UPDATE: “The Book of the Dead” was one of two “Commended” finalists. Congrats to The Outpost, which took home the win! Listen to Stack founder Steven Watson talk about the winning and commended pieces in the video below…

Cedar Grove Radio Documentary

In Announcements, Appalachia, Audio, Black History, Cedar Grove, coal, Economic Transition, Mary Lee Settle, Multimedia, Photography, West Virginia History, Women's History on August 30, 2016 at 10:45 am

Cedar Grove is a story about transition–bridging the past and the future. The hour-long radio documentary reveals surprising hidden histories through the work of renowned novelist Mary Lee Settle and the voices of women from her hometown of Cedar Grove, WV. The piece was co-produced by me, Allegheny Mountain Radio, and West Virginia Public Broadcasting.

Settle is the author of 21 books, including her five volume fictional opus, The Beulah Quintet, which spans two continents and 300 years of Appalachian history. Beulah Land is a fictional place grounded in the reality of Settle’s family homeplace at Cedar Grove, a town in West Virginia struggling amid coal industry decline. West Virginia native Catherine Moore visits Cedar Grove and interviews the “real” residents of Beulah Land, searching for stories of survival and resiliency in the face of enormous challenges.

The scenes and characters that emerge take us through wilderness, Underground Railroad operations, the coal mine wars of the early 20th century, and John F. Kennedy’s visit to the Cedar Grove in 1960.

A collaboration with photographer Roger May also produced a robust visual document of life in present-day Cedar Grove. Original music by Caleb Samples. Funding provided by the West Virginia Humanities Council and the Corporation for Public Broadcasting.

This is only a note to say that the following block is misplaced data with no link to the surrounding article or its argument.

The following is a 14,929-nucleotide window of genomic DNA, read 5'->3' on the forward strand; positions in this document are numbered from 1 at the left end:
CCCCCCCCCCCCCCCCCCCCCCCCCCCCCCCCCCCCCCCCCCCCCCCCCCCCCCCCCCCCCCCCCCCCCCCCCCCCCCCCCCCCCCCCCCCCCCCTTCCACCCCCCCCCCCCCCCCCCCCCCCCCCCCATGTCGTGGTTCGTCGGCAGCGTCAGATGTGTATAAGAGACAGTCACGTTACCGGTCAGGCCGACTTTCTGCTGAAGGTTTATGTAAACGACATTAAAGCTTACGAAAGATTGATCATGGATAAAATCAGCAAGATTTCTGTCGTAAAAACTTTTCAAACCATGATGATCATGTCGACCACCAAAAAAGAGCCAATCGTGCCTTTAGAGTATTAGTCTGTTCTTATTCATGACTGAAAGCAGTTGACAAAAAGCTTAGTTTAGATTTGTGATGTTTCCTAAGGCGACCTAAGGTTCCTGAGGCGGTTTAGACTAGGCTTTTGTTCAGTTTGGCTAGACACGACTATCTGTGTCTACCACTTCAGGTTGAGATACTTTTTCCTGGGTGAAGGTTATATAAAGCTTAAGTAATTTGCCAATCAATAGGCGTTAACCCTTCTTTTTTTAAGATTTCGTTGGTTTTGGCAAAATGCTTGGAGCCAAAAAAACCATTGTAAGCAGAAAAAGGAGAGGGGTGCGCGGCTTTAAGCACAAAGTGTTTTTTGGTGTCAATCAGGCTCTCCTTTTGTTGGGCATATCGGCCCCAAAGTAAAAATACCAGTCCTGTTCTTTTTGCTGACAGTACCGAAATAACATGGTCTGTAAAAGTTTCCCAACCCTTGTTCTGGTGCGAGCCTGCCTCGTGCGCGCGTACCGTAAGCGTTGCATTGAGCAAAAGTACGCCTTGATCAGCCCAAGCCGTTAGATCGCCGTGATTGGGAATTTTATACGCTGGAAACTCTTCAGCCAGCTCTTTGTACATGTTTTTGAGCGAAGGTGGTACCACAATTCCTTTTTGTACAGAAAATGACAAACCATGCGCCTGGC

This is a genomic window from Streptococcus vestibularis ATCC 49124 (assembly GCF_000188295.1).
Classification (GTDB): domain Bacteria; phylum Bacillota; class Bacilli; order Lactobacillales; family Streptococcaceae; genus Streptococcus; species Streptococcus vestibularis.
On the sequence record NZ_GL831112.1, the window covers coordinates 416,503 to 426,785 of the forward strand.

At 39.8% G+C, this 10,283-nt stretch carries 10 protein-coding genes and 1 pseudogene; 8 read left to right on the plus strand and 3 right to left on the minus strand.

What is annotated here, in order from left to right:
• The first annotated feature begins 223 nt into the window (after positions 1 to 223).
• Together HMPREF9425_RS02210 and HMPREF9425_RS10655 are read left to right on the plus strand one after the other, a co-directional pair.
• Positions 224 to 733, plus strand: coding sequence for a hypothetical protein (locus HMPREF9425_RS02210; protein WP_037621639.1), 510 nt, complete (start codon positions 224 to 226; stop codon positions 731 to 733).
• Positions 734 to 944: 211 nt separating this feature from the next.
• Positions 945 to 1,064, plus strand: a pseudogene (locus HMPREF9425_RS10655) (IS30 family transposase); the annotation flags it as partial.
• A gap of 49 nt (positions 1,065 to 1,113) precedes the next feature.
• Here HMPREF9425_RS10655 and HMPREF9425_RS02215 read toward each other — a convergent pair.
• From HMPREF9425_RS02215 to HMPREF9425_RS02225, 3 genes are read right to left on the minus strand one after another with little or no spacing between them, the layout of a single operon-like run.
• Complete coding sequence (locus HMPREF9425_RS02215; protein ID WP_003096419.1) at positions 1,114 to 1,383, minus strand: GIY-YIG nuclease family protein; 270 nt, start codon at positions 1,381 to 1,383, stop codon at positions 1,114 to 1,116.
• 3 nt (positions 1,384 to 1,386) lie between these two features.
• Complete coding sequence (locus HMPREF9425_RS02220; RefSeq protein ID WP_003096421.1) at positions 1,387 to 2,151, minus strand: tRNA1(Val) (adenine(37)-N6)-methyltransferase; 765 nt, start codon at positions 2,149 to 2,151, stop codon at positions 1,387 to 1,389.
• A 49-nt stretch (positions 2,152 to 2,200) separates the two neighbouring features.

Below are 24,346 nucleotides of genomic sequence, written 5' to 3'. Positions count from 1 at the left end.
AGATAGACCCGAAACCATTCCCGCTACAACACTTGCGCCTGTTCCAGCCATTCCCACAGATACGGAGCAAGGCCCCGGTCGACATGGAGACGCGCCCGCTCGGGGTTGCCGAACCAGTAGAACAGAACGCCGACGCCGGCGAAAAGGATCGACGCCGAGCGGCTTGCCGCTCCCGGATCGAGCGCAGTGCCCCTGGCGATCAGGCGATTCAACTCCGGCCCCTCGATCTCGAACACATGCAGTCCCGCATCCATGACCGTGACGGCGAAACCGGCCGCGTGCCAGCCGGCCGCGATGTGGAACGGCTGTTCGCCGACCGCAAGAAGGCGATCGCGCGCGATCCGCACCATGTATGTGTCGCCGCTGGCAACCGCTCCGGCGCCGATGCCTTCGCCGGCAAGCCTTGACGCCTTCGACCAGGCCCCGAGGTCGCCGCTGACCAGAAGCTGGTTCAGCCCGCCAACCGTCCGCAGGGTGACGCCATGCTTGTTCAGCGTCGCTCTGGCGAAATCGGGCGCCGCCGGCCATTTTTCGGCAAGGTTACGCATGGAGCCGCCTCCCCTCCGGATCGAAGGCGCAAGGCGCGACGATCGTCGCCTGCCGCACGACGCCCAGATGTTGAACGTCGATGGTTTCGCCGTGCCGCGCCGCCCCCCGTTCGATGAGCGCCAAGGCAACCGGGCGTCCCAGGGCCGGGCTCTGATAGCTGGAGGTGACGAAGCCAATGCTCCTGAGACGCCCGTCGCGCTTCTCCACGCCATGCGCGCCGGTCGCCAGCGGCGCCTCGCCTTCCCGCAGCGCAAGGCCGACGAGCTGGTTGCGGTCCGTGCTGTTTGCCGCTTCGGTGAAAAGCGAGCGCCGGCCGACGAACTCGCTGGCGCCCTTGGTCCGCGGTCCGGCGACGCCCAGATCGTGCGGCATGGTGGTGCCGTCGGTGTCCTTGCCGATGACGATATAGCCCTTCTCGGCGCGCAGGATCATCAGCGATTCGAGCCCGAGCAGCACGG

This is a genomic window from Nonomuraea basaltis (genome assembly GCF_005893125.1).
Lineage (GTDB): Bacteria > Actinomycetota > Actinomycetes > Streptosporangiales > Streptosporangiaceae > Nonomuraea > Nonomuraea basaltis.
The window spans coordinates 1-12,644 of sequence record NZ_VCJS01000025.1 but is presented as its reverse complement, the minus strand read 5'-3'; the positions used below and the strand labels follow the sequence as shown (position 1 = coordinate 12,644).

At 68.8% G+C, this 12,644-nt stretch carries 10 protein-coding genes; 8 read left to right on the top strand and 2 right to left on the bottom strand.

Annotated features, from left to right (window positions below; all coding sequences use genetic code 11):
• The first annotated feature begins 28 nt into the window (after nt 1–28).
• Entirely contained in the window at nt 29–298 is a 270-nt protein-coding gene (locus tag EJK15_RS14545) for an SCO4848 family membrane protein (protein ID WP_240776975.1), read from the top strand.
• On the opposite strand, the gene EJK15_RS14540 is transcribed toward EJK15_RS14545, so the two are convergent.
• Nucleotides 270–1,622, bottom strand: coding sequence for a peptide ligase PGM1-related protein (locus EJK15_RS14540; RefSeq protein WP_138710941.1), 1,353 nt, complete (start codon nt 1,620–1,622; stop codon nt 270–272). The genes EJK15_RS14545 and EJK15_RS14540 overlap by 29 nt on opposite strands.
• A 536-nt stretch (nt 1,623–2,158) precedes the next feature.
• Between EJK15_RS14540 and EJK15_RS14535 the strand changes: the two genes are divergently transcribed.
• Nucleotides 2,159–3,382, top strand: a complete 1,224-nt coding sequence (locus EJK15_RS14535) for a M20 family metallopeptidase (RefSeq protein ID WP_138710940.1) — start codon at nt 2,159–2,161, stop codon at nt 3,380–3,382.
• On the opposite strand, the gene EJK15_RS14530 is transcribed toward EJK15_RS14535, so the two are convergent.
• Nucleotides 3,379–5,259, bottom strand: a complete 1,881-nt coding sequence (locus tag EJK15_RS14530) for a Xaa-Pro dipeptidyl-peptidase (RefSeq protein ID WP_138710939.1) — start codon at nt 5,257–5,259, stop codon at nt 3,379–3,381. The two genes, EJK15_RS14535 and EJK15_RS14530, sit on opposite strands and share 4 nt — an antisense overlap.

For audio, photos, and more, visit the project website. 

Two New Projects

In Announcements, Appalachia, Audio, Black History, Cedar Grove, coal, Economic Transition, Fayette County, Mary Lee Settle, Multimedia, Paint Creek, Photography, Uncategorized, West Virginia History, Women's History on February 9, 2016 at 2:04 pm

The studio is really humming these days as I prepare to launch TWO new projects this spring…

Screen Shot 2016-02-09 at 1.00.59 PMThe Paint Creek Audio History Project is a geo-located series of radio stories featuring the voices of people who live on beautiful Paint Creek, WV. These ten stories became the basis of an audio driving tour delivered via mobile app, as well as a new website for the Paint Creek Scenic Trails Association. Look for info soon on a fun launch event we are planning for this spring!

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And, finally, (FINALLY!), I released my hour long radio documentary, Cedar Grove. Drawing from the writing of Mary Lee Settle and a chorus of voices from her hometown of Cedar Grove, WV, I search for a viable future for my home during a time of deep transition. The project includes a beautiful website by Drew Tanner of Odd Boat Studio, featuring a photography collaboration with Roger May. Gibbs Kinderman is the executive producer, the editor is Ben Shapiro. Cedar Grove was co-produced by Allegheny Mountain Radio and West Virginia Public Broadcasting, and me. Air dates coming soon!

These projects would not have been possible without the financial support of The West Virginia Humanities Council, the National Coal Heritage Area Authority, the Fayette County Commission, and the Corporation for Public Broadcasting.